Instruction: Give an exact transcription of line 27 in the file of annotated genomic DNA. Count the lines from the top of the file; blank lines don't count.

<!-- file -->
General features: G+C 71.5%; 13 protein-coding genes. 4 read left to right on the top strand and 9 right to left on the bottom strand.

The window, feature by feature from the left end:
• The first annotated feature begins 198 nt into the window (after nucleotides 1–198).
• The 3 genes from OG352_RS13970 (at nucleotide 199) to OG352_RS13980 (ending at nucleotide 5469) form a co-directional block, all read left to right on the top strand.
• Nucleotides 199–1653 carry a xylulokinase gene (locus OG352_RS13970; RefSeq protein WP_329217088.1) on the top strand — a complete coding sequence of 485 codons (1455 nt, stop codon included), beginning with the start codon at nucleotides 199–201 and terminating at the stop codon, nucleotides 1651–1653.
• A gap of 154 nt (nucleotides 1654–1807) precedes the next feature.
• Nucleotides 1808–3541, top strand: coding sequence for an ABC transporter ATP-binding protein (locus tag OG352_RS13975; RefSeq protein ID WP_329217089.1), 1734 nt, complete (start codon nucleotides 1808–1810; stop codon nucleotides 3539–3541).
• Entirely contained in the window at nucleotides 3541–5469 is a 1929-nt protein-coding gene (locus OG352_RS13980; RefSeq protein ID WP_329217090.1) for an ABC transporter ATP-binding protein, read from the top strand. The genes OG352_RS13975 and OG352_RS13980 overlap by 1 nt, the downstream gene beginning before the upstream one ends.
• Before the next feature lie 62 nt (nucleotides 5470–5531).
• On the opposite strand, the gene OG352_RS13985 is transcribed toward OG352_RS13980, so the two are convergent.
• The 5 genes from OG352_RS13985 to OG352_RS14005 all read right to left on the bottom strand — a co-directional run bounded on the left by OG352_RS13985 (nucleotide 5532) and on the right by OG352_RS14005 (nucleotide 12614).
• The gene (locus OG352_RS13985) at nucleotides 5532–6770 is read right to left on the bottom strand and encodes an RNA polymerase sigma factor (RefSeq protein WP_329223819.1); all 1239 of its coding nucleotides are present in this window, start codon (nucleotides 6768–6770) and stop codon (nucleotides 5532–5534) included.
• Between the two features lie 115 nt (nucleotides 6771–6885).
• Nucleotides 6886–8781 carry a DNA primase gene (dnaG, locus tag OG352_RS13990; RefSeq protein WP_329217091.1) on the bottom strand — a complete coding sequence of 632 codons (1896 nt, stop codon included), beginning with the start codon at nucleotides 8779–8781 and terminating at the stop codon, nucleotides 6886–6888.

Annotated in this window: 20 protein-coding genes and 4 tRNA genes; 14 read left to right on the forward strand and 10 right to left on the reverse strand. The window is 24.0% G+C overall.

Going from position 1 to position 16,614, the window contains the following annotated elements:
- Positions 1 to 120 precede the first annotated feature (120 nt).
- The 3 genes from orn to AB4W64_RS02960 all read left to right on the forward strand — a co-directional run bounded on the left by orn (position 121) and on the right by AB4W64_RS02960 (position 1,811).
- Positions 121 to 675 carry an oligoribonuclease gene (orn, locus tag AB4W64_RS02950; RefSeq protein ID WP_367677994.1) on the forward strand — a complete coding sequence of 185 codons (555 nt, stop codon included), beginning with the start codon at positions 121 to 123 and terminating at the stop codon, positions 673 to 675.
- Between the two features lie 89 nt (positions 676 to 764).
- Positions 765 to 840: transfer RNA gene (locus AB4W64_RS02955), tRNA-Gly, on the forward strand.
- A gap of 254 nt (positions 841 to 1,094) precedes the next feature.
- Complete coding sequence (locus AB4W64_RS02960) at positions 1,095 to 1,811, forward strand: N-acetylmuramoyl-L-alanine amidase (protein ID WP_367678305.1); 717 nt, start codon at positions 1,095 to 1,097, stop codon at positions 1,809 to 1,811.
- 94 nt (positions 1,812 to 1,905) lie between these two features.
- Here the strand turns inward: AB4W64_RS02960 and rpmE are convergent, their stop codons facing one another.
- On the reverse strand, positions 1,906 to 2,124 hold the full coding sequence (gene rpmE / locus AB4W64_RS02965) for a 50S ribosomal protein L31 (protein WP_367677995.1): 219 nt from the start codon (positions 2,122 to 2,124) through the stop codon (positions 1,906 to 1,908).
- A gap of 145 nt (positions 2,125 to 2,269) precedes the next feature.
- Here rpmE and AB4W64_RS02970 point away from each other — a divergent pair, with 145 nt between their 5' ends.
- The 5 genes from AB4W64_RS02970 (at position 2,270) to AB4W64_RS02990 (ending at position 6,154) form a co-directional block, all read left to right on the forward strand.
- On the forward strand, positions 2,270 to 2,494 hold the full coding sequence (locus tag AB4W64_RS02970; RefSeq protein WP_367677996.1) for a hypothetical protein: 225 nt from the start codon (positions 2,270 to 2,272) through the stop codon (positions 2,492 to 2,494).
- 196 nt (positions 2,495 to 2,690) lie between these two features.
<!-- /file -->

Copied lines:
- A gap of 145 nt (positions 2,125 to 2,269) precedes the next feature.